Fresh or Frozen?


Having had a fresh embryo transfer in my first pregnancy and a frozen embryo transfer in my second I am interested in whether one is preferential to the other. Traditionally, women undergoing IVF have a fresh embryo transfer for their first attempt and then, if there are a surplus of embryos left, then those can be frozen. This allows the woman a chance to use the frozen embryos for a second pregnancy, like in my case, and also a second attempt at the first pregnancy if unsuccessful with the fresh ET. Additionally, women who are at high risk for ovarian hyperstimulation syndrome (OHSS) during the fresh IVF cycle can freeze all their embryos and do a frozen embryo transfer at a later date.

Previously, many centres had FET success rates that were about 10% less successful than their fresh ET. That has changed due to:

  • The frozen embryo transfer pregnancy success rates being influenced by the method of freezing embryos which is far quicker than it used to be.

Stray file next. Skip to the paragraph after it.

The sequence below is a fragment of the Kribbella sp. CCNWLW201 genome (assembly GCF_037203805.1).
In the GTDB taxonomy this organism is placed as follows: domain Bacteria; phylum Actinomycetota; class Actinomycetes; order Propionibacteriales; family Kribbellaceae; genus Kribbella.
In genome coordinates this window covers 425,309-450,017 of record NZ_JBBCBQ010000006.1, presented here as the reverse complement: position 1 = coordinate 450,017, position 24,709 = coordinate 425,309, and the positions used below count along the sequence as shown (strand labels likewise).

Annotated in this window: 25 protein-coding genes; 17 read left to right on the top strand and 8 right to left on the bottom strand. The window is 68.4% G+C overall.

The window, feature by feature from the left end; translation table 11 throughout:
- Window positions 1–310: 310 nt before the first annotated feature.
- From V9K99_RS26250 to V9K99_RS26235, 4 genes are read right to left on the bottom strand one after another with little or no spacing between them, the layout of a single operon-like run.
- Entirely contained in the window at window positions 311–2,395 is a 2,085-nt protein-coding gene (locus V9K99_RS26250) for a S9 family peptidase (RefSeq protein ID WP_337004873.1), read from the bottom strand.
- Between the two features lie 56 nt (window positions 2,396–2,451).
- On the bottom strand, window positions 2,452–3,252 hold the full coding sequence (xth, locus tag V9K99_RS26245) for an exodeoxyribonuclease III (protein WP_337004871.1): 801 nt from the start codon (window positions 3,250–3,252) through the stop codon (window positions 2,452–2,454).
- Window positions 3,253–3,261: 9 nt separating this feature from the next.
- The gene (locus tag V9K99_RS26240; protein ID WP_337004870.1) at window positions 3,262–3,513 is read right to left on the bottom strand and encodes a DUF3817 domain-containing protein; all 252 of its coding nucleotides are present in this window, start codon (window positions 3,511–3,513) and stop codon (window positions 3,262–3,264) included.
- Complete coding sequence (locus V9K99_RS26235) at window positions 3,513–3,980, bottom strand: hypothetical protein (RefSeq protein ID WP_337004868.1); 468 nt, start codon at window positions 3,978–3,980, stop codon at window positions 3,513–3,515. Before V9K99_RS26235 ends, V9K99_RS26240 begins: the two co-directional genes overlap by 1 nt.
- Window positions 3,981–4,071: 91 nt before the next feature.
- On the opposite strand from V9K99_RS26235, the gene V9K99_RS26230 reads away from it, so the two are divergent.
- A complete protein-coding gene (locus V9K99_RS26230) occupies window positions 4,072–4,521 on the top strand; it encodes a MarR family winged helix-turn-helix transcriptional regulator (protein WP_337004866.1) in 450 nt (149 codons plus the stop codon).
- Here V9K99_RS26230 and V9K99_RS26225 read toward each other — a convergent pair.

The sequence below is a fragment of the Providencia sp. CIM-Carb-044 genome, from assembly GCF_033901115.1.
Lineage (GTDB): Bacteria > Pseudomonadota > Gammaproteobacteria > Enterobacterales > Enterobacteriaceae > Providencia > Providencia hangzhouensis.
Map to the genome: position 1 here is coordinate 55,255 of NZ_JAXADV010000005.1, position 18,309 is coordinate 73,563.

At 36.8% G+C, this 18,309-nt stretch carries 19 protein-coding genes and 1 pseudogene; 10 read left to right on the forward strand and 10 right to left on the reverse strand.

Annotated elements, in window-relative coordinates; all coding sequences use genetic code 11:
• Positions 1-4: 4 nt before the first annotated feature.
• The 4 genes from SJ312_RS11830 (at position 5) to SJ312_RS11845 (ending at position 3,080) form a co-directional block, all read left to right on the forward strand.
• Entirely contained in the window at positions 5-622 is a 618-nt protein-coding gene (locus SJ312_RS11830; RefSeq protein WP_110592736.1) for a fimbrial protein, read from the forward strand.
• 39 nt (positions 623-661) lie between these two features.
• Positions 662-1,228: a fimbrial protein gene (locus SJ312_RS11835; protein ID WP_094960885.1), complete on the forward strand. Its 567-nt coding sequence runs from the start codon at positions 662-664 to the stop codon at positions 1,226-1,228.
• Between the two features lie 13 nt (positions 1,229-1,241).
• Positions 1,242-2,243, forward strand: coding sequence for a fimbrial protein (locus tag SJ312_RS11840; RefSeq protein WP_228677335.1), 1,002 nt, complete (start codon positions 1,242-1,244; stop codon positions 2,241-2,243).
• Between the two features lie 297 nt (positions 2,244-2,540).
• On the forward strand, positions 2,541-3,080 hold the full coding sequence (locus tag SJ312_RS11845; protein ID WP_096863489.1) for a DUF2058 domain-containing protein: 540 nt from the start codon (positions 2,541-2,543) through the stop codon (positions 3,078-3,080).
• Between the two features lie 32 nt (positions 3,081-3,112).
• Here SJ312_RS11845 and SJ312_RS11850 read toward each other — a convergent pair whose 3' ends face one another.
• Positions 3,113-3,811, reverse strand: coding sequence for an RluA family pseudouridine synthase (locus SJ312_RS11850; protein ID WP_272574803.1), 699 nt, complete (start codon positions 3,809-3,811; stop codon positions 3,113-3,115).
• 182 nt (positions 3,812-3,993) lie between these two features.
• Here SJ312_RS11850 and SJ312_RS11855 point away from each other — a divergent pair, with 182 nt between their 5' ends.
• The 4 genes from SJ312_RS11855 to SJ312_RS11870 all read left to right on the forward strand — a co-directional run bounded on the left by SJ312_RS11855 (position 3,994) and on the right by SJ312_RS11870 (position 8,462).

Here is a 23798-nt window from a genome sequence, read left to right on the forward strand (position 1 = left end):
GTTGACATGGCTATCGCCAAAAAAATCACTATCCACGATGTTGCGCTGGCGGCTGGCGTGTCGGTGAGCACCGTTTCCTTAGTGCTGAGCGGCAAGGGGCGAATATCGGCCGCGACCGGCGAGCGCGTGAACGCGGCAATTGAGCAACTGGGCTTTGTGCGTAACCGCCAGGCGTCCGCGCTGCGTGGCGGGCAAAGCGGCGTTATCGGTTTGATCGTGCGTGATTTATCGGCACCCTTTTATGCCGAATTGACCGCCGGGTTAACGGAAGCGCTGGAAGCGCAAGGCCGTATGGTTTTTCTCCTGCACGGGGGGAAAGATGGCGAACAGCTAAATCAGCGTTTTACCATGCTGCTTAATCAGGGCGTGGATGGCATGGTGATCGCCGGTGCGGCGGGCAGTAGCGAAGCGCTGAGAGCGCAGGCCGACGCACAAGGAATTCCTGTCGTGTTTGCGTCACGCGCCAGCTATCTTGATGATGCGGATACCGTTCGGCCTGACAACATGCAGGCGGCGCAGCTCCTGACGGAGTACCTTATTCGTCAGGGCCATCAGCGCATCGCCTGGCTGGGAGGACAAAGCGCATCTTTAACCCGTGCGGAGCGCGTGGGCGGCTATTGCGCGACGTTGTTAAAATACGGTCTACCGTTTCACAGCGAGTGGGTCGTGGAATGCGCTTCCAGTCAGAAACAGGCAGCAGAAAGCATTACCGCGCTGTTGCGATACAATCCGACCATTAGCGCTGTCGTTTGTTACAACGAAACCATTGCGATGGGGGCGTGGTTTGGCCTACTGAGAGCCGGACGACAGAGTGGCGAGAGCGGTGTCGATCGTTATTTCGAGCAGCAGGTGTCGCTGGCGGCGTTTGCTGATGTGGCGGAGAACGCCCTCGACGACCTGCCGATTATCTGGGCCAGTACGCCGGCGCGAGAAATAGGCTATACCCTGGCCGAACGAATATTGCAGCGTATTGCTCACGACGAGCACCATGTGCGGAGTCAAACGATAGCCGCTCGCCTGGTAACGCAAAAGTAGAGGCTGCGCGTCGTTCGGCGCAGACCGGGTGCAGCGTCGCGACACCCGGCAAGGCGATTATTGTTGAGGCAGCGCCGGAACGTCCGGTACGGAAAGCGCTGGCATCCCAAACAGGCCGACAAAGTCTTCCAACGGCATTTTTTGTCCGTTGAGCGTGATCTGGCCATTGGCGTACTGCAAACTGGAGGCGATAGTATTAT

• Fast freezing that leads to approximately 90% of embryos surviving the thaw process.  The survival is because there are minimal ice crystals forming with vitrification and minimal cellular degeneration to the embryo.
  • The frozen embryo transfer success rate being influenced by the quality of the embryos frozen. Some IVF centers freeze all the remaining embryos while others will only freeze those of good quality.  The better the quality of the embryos at the time of freezing, the better the freeze-thaw success.
  • Some IVF centers are doing embryo banking cycles with Preimplantation Genetic Screening (PGS).  They biopsy the embryos and test them for genetic abnormalities, and freeze them.  Once they have enough genetically normal embryos then they transfer these.  This is good for woman with recurrent pregnancy loss or advanced maternal age.

So the evidence suggests that like peas fresh is as good as frozen!


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